The Academy of Motion Picture Arts and Sciences has finally issued an apology to Sacheen Littlefeather, now 75, who was berated at the 1973 Oscars and blacklisted from Hollywood afterwards.
Littlefeather, who is Apache and Yaqui, attended the ceremony at the young age of 26. Wearing moccasins and a buckskin dress, Littlefeather took the stage in front of a resenting audience to explain why Marlon Brando would not be accepting the coveted Best Actor award for his role in The Godfather. Just a few minutes prior, a producer threatened her with arrest if she talked for more than 60 seconds. Brando had given her eight pages to read from, meaning she now only had a few moments to improvise a speech for the absent actor.
Brando had also given Littlefeather the instruction to not touch the idolized bronze statuette. So, as she walked up to the podium alone, she raised her hand at the award in refusal and calmly started with, “Hello, my name is Sacheen Littlefeather.” Littlefeather continued, saying that Brando “very regretfully cannot accept this very generous award.” The crowd started booing her when she explained this was due to the treatment of Native Americans by the film industry.
As the crowd ridiculed the Indigenous activist and actor, she also spoke out against the government’s response to protests at Wounded Knee. The Wounded Knee Occupation saw hundreds of Oglala Lakota people and supporters of the American Indian Movement (AIM) occupying the town to protest the tribal president’s corruption as well as the government’s failure to fulfill treaties with Native Americans. This standoff was happening concurrently with the highly publicized award ceremony, yet was receiving very little attention due to the media blackout that was issued by the U.S. Department of Justice. Littlefeather’s mere 60 seconds were devoted to calling out these issues to viewers.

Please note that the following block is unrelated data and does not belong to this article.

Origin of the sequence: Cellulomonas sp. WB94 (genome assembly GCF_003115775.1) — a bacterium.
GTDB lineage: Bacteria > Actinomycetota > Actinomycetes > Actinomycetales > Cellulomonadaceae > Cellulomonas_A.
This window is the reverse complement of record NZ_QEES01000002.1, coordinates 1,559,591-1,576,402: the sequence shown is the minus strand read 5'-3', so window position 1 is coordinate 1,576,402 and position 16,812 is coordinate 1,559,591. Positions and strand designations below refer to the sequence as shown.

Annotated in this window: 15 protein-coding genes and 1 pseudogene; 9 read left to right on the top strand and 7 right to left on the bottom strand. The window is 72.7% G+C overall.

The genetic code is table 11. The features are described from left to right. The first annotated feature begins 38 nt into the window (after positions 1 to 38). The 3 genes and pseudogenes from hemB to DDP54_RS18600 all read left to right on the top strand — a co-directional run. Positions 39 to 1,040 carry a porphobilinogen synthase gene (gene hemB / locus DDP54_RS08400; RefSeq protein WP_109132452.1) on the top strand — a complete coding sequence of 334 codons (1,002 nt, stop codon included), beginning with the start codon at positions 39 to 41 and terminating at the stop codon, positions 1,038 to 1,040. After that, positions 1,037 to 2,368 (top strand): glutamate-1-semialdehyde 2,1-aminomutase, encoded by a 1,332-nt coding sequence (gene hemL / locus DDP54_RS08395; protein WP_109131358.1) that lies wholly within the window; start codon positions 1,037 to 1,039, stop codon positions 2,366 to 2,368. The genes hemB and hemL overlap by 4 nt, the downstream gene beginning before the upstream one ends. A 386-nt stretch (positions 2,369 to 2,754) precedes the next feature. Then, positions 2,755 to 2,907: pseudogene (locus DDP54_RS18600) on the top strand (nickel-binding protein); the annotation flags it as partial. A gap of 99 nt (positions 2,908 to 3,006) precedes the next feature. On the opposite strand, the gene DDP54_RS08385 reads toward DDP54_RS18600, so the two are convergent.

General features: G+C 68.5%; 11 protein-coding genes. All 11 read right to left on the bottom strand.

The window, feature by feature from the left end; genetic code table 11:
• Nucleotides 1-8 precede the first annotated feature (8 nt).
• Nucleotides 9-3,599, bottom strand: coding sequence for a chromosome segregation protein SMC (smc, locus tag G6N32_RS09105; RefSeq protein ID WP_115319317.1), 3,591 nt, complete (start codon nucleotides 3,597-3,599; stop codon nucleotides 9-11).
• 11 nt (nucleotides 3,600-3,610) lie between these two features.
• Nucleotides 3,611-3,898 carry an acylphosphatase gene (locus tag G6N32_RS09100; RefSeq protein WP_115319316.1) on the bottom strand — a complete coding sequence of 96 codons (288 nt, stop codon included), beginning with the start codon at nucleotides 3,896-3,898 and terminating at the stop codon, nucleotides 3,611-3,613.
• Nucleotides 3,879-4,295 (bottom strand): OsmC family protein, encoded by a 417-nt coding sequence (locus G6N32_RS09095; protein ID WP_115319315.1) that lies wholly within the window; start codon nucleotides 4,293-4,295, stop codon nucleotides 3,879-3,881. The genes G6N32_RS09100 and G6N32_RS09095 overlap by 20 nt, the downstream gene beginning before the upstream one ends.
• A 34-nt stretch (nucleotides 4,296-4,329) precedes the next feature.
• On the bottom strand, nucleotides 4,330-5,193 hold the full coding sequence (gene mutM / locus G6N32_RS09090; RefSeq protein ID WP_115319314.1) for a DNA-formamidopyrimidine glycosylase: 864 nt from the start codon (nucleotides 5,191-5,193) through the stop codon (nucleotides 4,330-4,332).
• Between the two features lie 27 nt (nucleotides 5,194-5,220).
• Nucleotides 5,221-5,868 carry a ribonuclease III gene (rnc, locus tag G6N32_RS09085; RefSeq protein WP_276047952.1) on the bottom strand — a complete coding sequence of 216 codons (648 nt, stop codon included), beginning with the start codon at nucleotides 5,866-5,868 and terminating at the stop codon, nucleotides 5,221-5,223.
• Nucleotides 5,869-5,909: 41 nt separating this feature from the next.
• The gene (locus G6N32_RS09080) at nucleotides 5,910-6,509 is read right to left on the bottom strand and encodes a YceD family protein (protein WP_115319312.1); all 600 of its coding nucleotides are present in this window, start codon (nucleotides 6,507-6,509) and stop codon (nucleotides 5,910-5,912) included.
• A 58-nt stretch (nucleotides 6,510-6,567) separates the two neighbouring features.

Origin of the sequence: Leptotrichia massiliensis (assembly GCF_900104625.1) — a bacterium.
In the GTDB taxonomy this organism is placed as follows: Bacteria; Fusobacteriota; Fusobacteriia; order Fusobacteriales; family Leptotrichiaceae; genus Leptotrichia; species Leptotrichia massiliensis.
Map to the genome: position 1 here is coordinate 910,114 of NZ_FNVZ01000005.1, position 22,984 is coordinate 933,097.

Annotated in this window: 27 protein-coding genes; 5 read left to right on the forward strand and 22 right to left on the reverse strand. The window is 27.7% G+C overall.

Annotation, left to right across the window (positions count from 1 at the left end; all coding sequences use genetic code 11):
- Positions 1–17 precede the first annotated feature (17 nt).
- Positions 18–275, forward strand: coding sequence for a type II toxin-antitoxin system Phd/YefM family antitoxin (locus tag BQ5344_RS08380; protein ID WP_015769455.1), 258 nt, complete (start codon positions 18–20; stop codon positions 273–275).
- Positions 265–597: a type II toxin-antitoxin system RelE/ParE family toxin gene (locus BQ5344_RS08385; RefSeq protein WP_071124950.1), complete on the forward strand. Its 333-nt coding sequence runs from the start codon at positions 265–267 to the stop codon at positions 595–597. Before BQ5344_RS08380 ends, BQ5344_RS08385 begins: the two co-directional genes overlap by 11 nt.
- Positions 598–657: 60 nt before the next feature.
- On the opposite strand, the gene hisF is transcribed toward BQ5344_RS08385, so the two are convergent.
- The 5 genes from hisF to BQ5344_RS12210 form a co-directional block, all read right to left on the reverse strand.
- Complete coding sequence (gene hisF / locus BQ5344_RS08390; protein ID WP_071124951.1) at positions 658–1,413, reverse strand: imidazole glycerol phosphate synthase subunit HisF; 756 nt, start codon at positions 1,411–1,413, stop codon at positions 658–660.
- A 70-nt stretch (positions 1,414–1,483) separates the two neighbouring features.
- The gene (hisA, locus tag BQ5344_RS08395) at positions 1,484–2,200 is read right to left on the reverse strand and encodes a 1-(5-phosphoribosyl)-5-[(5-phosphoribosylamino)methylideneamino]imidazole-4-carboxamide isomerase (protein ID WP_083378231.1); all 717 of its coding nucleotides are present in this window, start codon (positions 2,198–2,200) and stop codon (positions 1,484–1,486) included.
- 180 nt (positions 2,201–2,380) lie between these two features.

Even though her speech was short and polite, Littlefeather was heckled offstage with mock ululations. John Wayne even had to be restrained by six men from running onstage and attacking her. Littlefeather concluded her speech by saying, “I beg at this time that I have not intruded upon this evening and that we will in the future, our hearts and our understandings will meet with love and generosity.”
Since that night, Littlefeather has faced insurmountable ridicule and mockery. In 1990, Littlefeather reflected on the speech, noting that it killed her career in Hollywood: “I went up there thinking I could make a difference. I was very naive. I told people about oppression. They said, ‘You're ruining our evening.'” She said the federal government threatened to cancel any shows or productions that put her on the air. Her reputation had been ruined, with people calling into question the validity of her Native American identity and using her as a gross punchline.